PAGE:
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AR/VR Technology To Become Mainstream in Business within 3 Years

Very soon, we will stop calling AR/VR technology new tech and consider it a regular part of daily business operations. This is the key finding of a recent in-depth study conducted by Capgemini Research Institute. The world leading research company surveyed over 700 companies – located in USA, China, Germany, UK, France and Nordic countries- the majority of whom are already experimenting with or using AR/VR technology in their operations. The findings of the report are also based on the analysis of 35 use cases focusing on:

  • The way AR/VR technology is used in industrial operations: product design, engineering and field services;
  • Key industry sectors that use AR/VR: automotive, utilities, manufacturing.

AR/VR Technology Set to Become Mainstream in The Near Future

One of the key questions respondents were asked was: “When will AR/VR become mainstream in your organization?” The answers indicate a definite move towards a near-future adoption.

For augmented reality, the respondents stated:

  • 7% less than 1 year
  • 41% 1-3 years
  • 37% 3-5 years
  • 14% more than 5 years.

For virtual reality, the potential timeframe for mainstream adoption is:

  • 9% less than 1 year
  • 34% 1-3 years
  • 38% 3-5 years
  • 16% more than 5 years.
AR/VR Technology mainstream in business survey

Thus, an average 46% of the respondents believe that AR/VR technology will become mainstream within the next 3 years, while 53% see this deadline pushed forward towards 5 years.

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Augmented Reality – More Beneficial and Relevant than Virtual Reality

66% of the companies included in the Capgemini survey indicated that AR technology is more applicable to their operations than VR.

When it comes to differentiations between the two immersive technologies, 66% of the companies included in the Capgemini survey indicated that AR technology is more applicable to their operations than VR. This perception is supported by the fact that AR creates a blend of the real world and holographic objects, with text-based and image-based instructions being superimposed on the field of vision.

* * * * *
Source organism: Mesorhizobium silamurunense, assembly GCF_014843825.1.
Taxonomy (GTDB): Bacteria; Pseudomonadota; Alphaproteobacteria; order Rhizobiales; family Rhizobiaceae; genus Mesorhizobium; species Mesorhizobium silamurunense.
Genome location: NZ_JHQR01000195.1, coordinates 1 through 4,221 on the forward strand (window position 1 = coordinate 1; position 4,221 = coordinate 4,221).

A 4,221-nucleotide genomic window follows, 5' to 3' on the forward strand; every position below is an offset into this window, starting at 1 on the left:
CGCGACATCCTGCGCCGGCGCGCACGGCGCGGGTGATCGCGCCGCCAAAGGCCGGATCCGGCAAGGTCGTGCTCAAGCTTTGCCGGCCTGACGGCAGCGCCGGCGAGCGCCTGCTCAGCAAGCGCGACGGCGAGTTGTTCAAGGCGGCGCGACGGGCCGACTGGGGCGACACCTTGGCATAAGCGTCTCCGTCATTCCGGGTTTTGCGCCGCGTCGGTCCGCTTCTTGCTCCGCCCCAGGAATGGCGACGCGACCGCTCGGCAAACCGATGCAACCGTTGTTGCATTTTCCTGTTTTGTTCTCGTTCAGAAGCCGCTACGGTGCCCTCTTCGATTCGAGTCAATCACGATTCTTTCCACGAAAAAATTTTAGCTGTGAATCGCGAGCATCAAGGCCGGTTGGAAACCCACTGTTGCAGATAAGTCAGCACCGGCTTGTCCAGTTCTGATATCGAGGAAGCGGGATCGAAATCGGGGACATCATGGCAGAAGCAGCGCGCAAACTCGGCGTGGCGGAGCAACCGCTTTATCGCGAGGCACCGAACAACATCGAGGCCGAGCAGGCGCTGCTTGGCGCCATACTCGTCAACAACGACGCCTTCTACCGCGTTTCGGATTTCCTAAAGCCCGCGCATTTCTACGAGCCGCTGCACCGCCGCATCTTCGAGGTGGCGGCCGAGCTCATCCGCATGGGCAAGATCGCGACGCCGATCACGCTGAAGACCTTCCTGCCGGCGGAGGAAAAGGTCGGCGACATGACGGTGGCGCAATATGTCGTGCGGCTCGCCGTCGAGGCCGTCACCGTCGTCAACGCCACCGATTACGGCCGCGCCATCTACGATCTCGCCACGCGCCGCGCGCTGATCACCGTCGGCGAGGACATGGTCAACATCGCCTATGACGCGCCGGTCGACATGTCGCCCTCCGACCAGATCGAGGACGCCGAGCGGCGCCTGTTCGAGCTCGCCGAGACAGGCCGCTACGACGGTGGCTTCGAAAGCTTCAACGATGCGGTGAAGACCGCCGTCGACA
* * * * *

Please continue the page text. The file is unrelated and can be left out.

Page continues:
When it comes to differentiations between the two immersive technologies, 66% of the companies included in the Capgemini survey indicated that AR technology is more applicable to their operations than VR. This perception is supported by the fact that AR creates a blend of the real world and holographic objects, with text-based and image-based instructions being superimposed on the field of vision.

Thus, the survey found that among the companies that have already adopted AR/VR technology to a certain level:

  • 45% of them implemented AR in their operations;
  • 55% are currently experimenting with AR.

In contrast, the adoption rate for VR is significantly focused on experimenting (64%) compared to actual implementation (36%).

US, China and France Lead the AR/VR Technology Adoption Race

When it comes to the countries with the highest adoption rate of AR/VR technology, the largest and most developed economies are in the lead.

AR implementations are led by:

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  • 59% USA
  • 51% China
  • 48% France

However, the countries with the most intense AR experimentation efforts are Nordic countries (Sweden, Norway, Finland) – 85%, followed by UK with 64% and Germany with 62%.

Virtual reality adopters are:

  • 51% China
  • 43% France
  • 42% USA

When it comes with VR experimentations, the undisputed leaders are:

  • 77% Germany
  • 72% Nordic countries (Sweden, Norway, Finland)